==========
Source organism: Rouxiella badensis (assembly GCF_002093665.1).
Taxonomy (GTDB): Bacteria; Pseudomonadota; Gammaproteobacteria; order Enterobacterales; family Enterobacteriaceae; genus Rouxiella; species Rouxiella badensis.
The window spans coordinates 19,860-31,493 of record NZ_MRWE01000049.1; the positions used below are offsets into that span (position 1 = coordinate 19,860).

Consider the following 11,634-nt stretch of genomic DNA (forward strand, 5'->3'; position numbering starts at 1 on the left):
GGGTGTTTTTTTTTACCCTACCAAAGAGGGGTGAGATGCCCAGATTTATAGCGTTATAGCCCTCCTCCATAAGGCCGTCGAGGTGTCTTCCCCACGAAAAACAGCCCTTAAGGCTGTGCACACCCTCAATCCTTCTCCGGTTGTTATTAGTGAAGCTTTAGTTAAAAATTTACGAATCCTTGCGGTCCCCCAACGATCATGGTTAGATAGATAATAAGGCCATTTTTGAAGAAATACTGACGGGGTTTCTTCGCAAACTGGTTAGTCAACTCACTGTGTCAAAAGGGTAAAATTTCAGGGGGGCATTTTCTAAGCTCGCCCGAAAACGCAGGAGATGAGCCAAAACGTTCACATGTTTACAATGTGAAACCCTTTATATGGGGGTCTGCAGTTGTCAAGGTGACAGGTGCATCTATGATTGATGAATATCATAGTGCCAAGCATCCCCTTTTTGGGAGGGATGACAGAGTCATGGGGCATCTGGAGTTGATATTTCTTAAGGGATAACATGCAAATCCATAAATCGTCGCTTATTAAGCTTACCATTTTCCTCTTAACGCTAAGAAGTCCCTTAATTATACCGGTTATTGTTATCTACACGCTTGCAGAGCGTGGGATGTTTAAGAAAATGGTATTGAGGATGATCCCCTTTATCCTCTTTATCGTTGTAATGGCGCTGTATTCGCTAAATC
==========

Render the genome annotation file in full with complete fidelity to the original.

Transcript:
Source organism: Rouxiella badensis (assembly GCF_002093665.1).
Taxonomy (GTDB): Bacteria; Pseudomonadota; Gammaproteobacteria; order Enterobacterales; family Enterobacteriaceae; genus Rouxiella; species Rouxiella badensis.
The window spans coordinates 19,860-31,493 of record NZ_MRWE01000049.1; the positions used below are offsets into that span (position 1 = coordinate 19,860).

Consider the following 11,634-nt stretch of genomic DNA (forward strand, 5'->3'; position numbering starts at 1 on the left):
GGGTGTTTTTTTTTACCCTACCAAAGAGGGGTGAGATGCCCAGATTTATAGCGTTATAGCCCTCCTCCATAAGGCCGTCGAGGTGTCTTCCCCACGAAAAACAGCCCTTAAGGCTGTGCACACCCTCAATCCTTCTCCGGTTGTTATTAGTGAAGCTTTAGTTAAAAATTTACGAATCCTTGCGGTCCCCCAACGATCATGGTTAGATAGATAATAAGGCCATTTTTGAAGAAATACTGACGGGGTTTCTTCGCAAACTGGTTAGTCAACTCACTGTGTCAAAAGGGTAAAATTTCAGGGGGGCATTTTCTAAGCTCGCCCGAAAACGCAGGAGATGAGCCAAAACGTTCACATGTTTACAATGTGAAACCCTTTATATGGGGGTCTGCAGTTGTCAAGGTGACAGGTGCATCTATGATTGATGAATATCATAGTGCCAAGCATCCCCTTTTTGGGAGGGATGACAGAGTCATGGGGCATCTGGAGTTGATATTTCTTAAGGGATAACATGCAAATCCATAAATCGTCGCTTATTAAGCTTACCATTTTCCTCTTAACGCTAAGAAGTCCCTTAATTATACCGGTTATTGTTATCTACACGCTTGCAGAGCGTGGGATGTTTAAGAAAATGGTATTGAGGATGATCCCCTTTATCCTCTTTATCGTTGTAATGGCGCTGTATTCGCTAAATC